I just got my hands on a piece of Apple hardware for the first time in about 5 years. A colleague is having problems with his Macbook Something not charging properly.
Whoever designed that power cord connector was a dribbling idiot, as was everyone in the design chain up to the level at which someone realised "we can make a shitload of profit on selling replacements when this breaks." Which moved it's problems from being design deficiencies to being business assets.
A reversible, magnetically latched power lead - sounds a cool idea. But the consequence of needing a contact pin, a sliding contact, and a spring instead of a static soldered joint triples the component count and triples the number of failure points. And sure enough, the guy in question has a useless lump of Apple hardware (until he gets to a store - next month) because of the failure of one of those 3 failure points. It's the third such failure he has had at the same point in consecutive power bricks, each brought from Apple at full retail price. We've got three Electronics Technicians on board with a reasonably equipped lab - and ont one of them wants to take responsibility for trying to repair this failed component, because it is very compactly put together and designed to be irreparable.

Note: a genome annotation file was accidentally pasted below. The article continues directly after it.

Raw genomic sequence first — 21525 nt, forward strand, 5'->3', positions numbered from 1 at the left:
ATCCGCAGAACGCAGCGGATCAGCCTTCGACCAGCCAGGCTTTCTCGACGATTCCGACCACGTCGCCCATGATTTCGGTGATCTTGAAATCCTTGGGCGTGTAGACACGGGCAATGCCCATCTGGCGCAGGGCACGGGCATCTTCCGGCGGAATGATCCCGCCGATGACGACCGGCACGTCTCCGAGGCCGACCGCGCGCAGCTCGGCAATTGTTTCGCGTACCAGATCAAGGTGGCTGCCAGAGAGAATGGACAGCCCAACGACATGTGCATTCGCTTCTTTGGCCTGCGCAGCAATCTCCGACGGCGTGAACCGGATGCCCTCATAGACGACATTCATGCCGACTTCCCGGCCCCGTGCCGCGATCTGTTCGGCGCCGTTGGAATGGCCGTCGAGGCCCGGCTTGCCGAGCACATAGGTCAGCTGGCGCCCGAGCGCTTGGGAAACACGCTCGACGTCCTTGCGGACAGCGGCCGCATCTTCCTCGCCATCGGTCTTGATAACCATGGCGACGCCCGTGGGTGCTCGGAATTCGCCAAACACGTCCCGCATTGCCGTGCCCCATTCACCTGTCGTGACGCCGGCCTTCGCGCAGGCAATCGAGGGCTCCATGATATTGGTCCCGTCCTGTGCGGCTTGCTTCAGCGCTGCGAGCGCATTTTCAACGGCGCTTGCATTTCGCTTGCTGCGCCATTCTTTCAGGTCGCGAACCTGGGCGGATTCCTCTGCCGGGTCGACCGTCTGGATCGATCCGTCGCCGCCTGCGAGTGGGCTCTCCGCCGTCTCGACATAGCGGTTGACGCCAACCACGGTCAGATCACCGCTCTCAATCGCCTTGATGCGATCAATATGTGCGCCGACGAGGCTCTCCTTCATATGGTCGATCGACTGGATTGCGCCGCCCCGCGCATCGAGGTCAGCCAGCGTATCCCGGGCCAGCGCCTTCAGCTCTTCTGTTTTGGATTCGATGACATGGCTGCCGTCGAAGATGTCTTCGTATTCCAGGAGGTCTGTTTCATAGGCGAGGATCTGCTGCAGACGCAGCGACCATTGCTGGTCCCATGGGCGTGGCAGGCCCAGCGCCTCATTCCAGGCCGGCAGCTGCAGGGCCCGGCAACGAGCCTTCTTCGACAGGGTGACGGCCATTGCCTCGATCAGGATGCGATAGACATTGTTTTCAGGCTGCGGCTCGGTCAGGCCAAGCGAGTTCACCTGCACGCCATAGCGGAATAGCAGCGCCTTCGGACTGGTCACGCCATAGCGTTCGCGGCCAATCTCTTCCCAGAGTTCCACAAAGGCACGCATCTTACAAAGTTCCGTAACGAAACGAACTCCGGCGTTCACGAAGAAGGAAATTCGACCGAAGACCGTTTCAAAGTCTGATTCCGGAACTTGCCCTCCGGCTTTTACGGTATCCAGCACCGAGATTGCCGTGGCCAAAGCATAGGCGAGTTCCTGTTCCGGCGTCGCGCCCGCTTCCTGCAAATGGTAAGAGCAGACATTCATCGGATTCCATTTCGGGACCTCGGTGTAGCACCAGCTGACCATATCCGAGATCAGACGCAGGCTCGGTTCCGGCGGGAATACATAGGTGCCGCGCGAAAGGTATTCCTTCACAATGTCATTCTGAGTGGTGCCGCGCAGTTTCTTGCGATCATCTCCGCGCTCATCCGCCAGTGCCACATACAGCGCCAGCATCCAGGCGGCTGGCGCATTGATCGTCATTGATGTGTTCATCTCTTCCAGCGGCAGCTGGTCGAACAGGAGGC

The guy with the borked Apple won't be buying any more Apple hardware - that's for certain. I won't either (I sold my Apple gear about 5 years ago).
Really great piece of design, Apple's business managers!
Actually ... I'm just wondering about proposing to the guy that we should be able to repair his machine by ripping it's shirt off, soldering flying leads into the inside of the power connector, then repeating the action with the power brick's lead. That should get him up and working again (well - his MacThing ; obviously since he had a MacThing, he brought along a working computer in addition, so he's able to do the paperwork part of his job on that) and be recoverable if he does decide to waste more money following the Apple route.